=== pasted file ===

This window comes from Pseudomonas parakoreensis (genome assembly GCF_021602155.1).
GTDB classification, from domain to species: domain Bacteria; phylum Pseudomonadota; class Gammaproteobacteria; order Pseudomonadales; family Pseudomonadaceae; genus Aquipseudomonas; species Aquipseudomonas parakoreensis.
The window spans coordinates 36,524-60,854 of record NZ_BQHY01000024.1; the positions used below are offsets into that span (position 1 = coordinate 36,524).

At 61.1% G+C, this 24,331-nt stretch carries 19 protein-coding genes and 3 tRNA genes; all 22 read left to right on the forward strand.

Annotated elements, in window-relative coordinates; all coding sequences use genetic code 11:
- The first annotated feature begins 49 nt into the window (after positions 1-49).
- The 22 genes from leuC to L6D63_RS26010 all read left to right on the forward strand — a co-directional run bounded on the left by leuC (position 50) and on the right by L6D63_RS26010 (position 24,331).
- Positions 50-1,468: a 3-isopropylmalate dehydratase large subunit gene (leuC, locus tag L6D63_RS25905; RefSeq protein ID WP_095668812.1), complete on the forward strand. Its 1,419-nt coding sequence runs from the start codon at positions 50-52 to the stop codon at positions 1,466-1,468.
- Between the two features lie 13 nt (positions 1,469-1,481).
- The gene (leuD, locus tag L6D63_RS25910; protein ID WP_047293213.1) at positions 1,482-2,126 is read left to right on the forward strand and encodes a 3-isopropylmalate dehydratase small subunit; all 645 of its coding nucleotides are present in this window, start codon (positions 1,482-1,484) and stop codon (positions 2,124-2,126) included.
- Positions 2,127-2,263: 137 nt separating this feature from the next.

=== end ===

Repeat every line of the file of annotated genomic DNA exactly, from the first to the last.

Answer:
This window comes from Pseudomonas parakoreensis (genome assembly GCF_021602155.1).
GTDB classification, from domain to species: domain Bacteria; phylum Pseudomonadota; class Gammaproteobacteria; order Pseudomonadales; family Pseudomonadaceae; genus Aquipseudomonas; species Aquipseudomonas parakoreensis.
The window spans coordinates 36,524-60,854 of record NZ_BQHY01000024.1; the positions used below are offsets into that span (position 1 = coordinate 36,524).

At 61.1% G+C, this 24,331-nt stretch carries 19 protein-coding genes and 3 tRNA genes; all 22 read left to right on the forward strand.

Annotated elements, in window-relative coordinates; all coding sequences use genetic code 11:
- The first annotated feature begins 49 nt into the window (after positions 1-49).
- The 22 genes from leuC to L6D63_RS26010 all read left to right on the forward strand — a co-directional run bounded on the left by leuC (position 50) and on the right by L6D63_RS26010 (position 24,331).
- Positions 50-1,468: a 3-isopropylmalate dehydratase large subunit gene (leuC, locus tag L6D63_RS25905; RefSeq protein ID WP_095668812.1), complete on the forward strand. Its 1,419-nt coding sequence runs from the start codon at positions 50-52 to the stop codon at positions 1,466-1,468.
- Between the two features lie 13 nt (positions 1,469-1,481).
- The gene (leuD, locus tag L6D63_RS25910; protein ID WP_047293213.1) at positions 1,482-2,126 is read left to right on the forward strand and encodes a 3-isopropylmalate dehydratase small subunit; all 645 of its coding nucleotides are present in this window, start codon (positions 1,482-1,484) and stop codon (positions 2,124-2,126) included.
- Positions 2,127-2,263: 137 nt separating this feature from the next.